Preferences versus strategies as explanations for culture-specific behavior

Psychol Sci. 2008 Jun;19(6):579-84. doi: 10.1111/j.1467-9280.2008.02126.x.


In this article, we present a new framework for interpreting cultural differences in behavior -- what we call the institutional approach. In this framework, individuals' behaviors are conceptualized as strategies adapted to various incentive structures. Cultural differences in behavior are thus viewed as differences in the default adaptive strategies that individuals come to rely on in unclear situations. Through two studies, we demonstrate that the East Asian "preference" for conformity is actually a default strategy to avoid accrual of negative reputation. When the possibility for negative evaluations in a given situation was clearly defined, cultural differences in the tendency for uniqueness disappeared. This approach carries important implications to psychologists who interpret cultural differences in behavior in terms of preferences, and can serve as a common framework branching out toward other disciplines in the social sciences.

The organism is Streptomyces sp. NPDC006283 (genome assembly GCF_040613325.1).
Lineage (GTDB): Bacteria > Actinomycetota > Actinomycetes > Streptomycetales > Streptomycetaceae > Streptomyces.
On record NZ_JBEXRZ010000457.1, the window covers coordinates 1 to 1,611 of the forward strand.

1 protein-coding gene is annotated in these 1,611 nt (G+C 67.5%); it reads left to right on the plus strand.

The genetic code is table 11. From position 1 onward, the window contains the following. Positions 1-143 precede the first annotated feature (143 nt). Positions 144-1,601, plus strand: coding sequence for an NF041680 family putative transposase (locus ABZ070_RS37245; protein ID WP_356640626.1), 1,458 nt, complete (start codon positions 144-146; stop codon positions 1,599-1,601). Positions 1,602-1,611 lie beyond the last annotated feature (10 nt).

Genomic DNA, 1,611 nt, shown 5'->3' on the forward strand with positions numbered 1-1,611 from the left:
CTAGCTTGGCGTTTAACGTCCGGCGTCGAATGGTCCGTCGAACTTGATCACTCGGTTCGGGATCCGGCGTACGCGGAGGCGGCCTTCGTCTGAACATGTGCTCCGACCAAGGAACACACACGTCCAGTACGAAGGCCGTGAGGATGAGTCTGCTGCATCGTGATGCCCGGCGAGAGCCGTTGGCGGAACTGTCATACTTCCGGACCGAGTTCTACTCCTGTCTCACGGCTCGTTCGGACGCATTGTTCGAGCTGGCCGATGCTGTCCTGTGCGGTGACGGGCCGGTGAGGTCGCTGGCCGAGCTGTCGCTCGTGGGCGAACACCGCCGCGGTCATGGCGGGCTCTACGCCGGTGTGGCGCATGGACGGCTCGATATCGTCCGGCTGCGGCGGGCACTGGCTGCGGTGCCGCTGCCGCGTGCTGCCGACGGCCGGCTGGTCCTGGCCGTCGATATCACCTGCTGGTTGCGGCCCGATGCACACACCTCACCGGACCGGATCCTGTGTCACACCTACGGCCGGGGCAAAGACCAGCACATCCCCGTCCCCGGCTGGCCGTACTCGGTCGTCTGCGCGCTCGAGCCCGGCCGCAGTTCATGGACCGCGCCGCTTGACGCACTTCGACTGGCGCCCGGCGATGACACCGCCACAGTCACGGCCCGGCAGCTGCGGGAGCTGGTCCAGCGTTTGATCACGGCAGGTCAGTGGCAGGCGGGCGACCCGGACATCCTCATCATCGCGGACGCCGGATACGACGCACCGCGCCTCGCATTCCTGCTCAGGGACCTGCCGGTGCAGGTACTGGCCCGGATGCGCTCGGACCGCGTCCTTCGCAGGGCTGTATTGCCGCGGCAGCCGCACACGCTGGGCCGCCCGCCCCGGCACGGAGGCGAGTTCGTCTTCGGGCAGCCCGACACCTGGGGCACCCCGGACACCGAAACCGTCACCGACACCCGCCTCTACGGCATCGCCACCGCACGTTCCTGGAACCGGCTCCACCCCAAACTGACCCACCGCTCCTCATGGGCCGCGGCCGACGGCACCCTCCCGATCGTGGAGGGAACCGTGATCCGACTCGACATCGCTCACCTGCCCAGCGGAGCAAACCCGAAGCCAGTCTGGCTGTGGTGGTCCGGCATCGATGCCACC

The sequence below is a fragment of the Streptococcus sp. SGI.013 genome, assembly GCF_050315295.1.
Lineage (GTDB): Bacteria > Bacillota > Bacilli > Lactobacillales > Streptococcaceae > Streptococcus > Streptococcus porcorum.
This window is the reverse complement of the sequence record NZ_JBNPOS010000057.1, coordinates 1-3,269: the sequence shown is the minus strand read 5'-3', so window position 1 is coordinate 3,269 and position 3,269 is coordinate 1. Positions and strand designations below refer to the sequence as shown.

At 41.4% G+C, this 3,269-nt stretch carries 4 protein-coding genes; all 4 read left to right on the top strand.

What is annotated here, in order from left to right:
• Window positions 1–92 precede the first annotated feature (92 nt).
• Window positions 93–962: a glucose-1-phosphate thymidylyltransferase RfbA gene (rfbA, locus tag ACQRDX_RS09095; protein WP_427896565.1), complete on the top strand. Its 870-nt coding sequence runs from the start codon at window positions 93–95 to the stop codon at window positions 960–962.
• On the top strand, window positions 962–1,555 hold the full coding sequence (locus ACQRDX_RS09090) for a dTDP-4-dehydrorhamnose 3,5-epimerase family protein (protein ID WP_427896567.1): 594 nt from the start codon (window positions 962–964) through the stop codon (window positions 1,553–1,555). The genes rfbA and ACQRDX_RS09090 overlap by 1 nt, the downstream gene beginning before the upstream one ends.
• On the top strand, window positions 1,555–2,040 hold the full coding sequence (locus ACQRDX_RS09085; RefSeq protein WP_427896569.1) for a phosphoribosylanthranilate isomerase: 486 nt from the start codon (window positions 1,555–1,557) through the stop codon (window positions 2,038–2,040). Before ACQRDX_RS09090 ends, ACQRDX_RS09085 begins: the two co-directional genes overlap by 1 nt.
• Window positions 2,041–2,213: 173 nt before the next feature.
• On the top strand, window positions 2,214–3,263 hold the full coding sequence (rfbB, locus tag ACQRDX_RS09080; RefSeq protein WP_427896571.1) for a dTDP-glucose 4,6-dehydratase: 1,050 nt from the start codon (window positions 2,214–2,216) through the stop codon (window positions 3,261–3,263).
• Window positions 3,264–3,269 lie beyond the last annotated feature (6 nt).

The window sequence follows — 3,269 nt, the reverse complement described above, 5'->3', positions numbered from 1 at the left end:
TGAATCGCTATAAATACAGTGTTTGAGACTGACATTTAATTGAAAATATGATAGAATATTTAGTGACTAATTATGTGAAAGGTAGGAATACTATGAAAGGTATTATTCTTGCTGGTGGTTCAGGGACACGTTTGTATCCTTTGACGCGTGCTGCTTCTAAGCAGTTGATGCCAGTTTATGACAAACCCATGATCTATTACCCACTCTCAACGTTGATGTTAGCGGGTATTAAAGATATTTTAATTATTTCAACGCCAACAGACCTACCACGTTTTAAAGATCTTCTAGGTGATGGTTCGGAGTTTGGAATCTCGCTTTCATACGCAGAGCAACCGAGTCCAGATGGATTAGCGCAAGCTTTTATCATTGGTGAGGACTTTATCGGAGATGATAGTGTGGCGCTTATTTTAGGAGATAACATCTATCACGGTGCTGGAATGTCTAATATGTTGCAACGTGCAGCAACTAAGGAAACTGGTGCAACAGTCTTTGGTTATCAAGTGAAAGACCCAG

Publication types

  • Comparative Study
  • Research Support, Non-U.S. Gov't

MeSH terms

  • Choice Behavior / physiology*
  • Cross-Cultural Comparison*
  • Cultural Characteristics
  • Decision Making / physiology
  • Female
  • Humans
  • Japan
  • Male
  • Michigan
  • Motivation
  • Sex Distribution
  • Social Behavior*
  • Social Conformity
  • Students / psychology